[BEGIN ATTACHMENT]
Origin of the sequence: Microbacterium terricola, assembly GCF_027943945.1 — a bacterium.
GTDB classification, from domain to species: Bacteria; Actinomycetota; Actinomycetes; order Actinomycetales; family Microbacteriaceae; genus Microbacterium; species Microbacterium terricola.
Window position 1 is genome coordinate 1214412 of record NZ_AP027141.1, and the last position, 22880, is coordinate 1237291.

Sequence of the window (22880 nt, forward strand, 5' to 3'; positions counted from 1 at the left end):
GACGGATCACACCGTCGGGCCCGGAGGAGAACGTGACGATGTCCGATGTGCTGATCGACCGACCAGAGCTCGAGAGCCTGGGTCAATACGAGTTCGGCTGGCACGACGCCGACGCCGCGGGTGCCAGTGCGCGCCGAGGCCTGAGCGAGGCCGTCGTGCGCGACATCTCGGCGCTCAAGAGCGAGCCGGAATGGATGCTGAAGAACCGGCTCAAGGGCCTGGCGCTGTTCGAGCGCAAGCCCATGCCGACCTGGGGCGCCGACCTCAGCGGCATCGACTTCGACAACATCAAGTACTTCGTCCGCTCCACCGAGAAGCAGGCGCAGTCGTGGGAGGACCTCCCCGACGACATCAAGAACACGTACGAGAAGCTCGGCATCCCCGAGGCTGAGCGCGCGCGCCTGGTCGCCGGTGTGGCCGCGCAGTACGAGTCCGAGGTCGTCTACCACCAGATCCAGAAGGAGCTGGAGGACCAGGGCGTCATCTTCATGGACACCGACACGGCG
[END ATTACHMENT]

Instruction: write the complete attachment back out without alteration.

Origin of the sequence: Microbacterium terricola, assembly GCF_027943945.1 — a bacterium.
GTDB classification, from domain to species: Bacteria; Actinomycetota; Actinomycetes; order Actinomycetales; family Microbacteriaceae; genus Microbacterium; species Microbacterium terricola.
Window position 1 is genome coordinate 1214412 of record NZ_AP027141.1, and the last position, 22880, is coordinate 1237291.

Sequence of the window (22880 nt, forward strand, 5' to 3'; positions counted from 1 at the left end):
GACGGATCACACCGTCGGGCCCGGAGGAGAACGTGACGATGTCCGATGTGCTGATCGACCGACCAGAGCTCGAGAGCCTGGGTCAATACGAGTTCGGCTGGCACGACGCCGACGCCGCGGGTGCCAGTGCGCGCCGAGGCCTGAGCGAGGCCGTCGTGCGCGACATCTCGGCGCTCAAGAGCGAGCCGGAATGGATGCTGAAGAACCGGCTCAAGGGCCTGGCGCTGTTCGAGCGCAAGCCCATGCCGACCTGGGGCGCCGACCTCAGCGGCATCGACTTCGACAACATCAAGTACTTCGTCCGCTCCACCGAGAAGCAGGCGCAGTCGTGGGAGGACCTCCCCGACGACATCAAGAACACGTACGAGAAGCTCGGCATCCCCGAGGCTGAGCGCGCGCGCCTGGTCGCCGGTGTGGCCGCGCAGTACGAGTCCGAGGTCGTCTACCACCAGATCCAGAAGGAGCTGGAGGACCAGGGCGTCATCTTCATGGACACCGACACGGCG